This pattern repeats in the suburbs in parts of Camillus, Clay, and Dewitt, but primarily along the 690 corridor from the City line all the way to Baldwinsville through Lakeland, Seneca Knolls, and Village Green.
Put all of that together and you get a pretty good picture of who is driving population change in Onondaga County. This map shows the area’s population radiating from the City along six major highways: Interstates 81 and 690, and Routes 5, 11, 57, and 92. The metro area is growing in a classic donut pattern, with the most intense population increases occurring in the outer suburbs and the city center. Older people are driving that growth at the outer ring, while younger families are driving it in the inner core. Wealth is also either moving out to the County’s edge or concentrating in a few spots at its center. Many areas in the middle are getting smaller, and most all are getting poorer.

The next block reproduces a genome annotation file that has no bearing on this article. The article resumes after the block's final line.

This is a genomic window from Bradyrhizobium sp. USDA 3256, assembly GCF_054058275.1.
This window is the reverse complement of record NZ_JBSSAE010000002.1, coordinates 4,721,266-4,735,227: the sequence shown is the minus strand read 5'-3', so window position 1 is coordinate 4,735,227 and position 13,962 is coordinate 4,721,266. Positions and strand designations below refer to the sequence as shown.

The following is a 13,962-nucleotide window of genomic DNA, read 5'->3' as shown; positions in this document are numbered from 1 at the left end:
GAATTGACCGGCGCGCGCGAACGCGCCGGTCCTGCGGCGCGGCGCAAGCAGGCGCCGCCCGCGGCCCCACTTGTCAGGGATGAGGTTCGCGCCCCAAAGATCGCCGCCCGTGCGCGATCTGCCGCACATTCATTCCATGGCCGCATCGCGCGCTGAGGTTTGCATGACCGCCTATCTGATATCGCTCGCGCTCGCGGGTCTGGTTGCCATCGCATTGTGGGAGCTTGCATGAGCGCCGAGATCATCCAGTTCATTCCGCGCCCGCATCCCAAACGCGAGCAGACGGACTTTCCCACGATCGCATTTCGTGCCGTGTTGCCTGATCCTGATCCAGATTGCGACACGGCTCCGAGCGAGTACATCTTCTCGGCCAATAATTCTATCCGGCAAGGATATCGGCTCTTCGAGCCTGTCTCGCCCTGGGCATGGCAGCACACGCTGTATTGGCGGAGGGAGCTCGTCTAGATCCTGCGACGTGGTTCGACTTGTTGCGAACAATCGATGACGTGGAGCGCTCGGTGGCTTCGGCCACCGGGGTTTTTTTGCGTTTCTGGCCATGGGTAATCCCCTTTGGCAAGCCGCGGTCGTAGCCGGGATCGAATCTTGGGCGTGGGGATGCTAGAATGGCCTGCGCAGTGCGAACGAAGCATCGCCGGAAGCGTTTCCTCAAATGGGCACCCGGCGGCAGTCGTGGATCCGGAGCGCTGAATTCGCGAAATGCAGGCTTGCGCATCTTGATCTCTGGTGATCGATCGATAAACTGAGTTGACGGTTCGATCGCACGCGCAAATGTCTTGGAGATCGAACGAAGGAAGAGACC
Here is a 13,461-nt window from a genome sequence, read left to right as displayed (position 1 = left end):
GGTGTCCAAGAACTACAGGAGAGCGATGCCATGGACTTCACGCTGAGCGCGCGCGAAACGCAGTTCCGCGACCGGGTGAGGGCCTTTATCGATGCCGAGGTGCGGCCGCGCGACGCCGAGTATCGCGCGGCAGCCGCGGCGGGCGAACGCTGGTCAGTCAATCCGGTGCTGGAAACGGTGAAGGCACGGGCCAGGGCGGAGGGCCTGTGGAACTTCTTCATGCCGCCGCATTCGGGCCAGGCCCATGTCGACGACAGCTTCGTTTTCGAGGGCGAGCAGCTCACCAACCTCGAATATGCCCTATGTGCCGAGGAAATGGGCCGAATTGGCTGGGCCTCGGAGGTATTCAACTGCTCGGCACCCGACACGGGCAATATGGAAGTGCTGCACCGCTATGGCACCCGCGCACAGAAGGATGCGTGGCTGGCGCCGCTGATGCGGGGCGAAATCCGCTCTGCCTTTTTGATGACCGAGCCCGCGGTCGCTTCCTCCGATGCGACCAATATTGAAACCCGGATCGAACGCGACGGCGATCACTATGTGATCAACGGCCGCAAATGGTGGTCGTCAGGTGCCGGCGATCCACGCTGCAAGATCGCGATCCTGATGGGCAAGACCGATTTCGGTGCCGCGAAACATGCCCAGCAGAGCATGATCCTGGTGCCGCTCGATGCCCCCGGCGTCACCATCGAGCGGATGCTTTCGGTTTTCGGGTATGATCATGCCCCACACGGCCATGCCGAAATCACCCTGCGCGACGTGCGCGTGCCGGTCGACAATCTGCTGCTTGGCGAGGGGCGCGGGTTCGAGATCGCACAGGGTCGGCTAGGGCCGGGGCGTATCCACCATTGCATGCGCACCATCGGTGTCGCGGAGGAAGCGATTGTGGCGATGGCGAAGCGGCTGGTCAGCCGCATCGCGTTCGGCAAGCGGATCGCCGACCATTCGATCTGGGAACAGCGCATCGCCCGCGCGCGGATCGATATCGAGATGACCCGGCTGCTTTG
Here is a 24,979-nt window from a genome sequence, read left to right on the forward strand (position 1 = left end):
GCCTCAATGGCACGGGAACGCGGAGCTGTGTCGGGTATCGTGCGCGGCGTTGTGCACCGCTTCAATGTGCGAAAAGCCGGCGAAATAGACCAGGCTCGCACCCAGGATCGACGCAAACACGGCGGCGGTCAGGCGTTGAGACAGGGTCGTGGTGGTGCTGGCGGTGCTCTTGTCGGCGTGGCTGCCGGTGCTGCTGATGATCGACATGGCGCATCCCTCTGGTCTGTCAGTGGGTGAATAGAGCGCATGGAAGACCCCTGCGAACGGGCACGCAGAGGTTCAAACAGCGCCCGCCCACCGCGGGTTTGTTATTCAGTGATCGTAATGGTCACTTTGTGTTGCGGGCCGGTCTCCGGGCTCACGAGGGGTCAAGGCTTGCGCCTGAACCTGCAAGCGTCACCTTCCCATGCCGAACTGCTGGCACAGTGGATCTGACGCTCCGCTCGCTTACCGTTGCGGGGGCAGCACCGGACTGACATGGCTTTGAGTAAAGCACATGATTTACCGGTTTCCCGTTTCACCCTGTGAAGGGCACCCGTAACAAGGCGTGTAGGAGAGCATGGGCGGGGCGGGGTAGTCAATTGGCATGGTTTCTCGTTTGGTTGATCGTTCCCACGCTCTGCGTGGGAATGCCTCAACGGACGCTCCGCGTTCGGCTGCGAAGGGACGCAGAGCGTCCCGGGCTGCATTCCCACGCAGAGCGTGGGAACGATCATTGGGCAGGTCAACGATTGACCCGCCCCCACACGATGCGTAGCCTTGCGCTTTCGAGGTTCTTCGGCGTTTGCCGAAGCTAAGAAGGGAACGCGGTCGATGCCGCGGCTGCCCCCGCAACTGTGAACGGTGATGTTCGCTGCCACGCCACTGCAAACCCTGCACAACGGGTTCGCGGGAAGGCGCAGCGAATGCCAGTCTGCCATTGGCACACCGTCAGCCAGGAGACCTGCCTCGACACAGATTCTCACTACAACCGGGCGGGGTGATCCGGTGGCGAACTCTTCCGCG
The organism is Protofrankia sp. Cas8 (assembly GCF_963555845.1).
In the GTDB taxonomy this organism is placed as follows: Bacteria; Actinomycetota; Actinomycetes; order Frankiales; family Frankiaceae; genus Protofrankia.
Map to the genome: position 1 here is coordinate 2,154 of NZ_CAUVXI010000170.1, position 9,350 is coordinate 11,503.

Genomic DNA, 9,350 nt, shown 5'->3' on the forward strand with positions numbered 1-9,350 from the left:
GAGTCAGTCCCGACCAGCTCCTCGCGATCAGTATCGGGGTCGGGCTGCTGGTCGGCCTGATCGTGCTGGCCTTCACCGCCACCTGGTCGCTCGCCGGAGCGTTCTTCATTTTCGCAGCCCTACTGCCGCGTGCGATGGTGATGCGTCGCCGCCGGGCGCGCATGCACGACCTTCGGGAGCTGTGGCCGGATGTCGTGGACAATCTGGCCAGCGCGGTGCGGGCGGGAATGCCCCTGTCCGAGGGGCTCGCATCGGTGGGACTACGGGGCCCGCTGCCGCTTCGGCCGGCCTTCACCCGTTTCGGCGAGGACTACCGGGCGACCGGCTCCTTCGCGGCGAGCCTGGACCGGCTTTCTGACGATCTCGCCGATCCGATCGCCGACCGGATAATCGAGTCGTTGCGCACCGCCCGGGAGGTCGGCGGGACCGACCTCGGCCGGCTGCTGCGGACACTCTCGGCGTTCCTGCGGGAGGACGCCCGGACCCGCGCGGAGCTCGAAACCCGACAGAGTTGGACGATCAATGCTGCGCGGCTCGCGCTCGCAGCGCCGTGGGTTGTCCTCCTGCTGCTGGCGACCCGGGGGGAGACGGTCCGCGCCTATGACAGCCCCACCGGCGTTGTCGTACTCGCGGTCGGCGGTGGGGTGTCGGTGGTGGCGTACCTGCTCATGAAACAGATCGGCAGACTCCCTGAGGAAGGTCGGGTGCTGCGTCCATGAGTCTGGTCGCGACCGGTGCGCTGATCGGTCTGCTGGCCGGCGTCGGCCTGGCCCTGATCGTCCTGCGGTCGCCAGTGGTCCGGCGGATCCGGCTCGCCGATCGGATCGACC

Next week, we’ll suss out why all of this matters for the City and the County’s future.
After decades of massive gains and losses, the populations of both the City of Syracuse and Onondaga County have held steady in the 21st century. But that broad stability masks huge changes in the neighborhoods, villages, and towns that make up the City and County. Look at them more closely, and those neighborhood fluctuations reveal demographic trends that complicate our understanding of the present and point towards a very different future.
Through the end of the year, let’s take that closer look in order to get a clearer picture of where we are and where we’re going.